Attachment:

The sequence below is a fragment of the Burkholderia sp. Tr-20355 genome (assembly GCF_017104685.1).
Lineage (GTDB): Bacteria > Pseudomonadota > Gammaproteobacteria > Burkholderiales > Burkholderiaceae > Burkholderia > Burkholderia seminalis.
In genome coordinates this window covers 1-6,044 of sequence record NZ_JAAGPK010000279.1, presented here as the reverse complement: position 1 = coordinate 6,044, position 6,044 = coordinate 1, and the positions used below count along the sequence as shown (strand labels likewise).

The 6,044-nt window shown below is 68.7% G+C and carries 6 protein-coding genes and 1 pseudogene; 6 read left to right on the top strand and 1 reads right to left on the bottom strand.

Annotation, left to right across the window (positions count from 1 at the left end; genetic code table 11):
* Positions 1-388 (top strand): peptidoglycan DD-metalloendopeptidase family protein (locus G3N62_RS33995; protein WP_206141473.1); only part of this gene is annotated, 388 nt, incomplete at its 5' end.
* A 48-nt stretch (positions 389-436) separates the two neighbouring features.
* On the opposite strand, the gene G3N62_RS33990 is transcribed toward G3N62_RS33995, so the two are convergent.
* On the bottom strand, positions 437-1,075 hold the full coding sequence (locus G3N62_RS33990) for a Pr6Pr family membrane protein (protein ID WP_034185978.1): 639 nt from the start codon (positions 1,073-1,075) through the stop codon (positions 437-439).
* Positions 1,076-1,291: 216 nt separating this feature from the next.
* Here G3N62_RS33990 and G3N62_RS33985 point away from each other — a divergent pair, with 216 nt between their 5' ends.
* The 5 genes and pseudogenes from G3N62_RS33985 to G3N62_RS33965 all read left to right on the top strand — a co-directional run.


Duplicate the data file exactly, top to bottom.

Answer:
The sequence below is a fragment of the Burkholderia sp. Tr-20355 genome (assembly GCF_017104685.1).
Lineage (GTDB): Bacteria > Pseudomonadota > Gammaproteobacteria > Burkholderiales > Burkholderiaceae > Burkholderia > Burkholderia seminalis.
In genome coordinates this window covers 1-6,044 of sequence record NZ_JAAGPK010000279.1, presented here as the reverse complement: position 1 = coordinate 6,044, position 6,044 = coordinate 1, and the positions used below count along the sequence as shown (strand labels likewise).

The 6,044-nt window shown below is 68.7% G+C and carries 6 protein-coding genes and 1 pseudogene; 6 read left to right on the top strand and 1 reads right to left on the bottom strand.

Annotation, left to right across the window (positions count from 1 at the left end; genetic code table 11):
* Positions 1-388 (top strand): peptidoglycan DD-metalloendopeptidase family protein (locus G3N62_RS33995; protein WP_206141473.1); only part of this gene is annotated, 388 nt, incomplete at its 5' end.
* A 48-nt stretch (positions 389-436) separates the two neighbouring features.
* On the opposite strand, the gene G3N62_RS33990 is transcribed toward G3N62_RS33995, so the two are convergent.
* On the bottom strand, positions 437-1,075 hold the full coding sequence (locus G3N62_RS33990) for a Pr6Pr family membrane protein (protein ID WP_034185978.1): 639 nt from the start codon (positions 1,073-1,075) through the stop codon (positions 437-439).
* Positions 1,076-1,291: 216 nt separating this feature from the next.
* Here G3N62_RS33990 and G3N62_RS33985 point away from each other — a divergent pair, with 216 nt between their 5' ends.
* The 5 genes and pseudogenes from G3N62_RS33985 to G3N62_RS33965 all read left to right on the top strand — a co-directional run.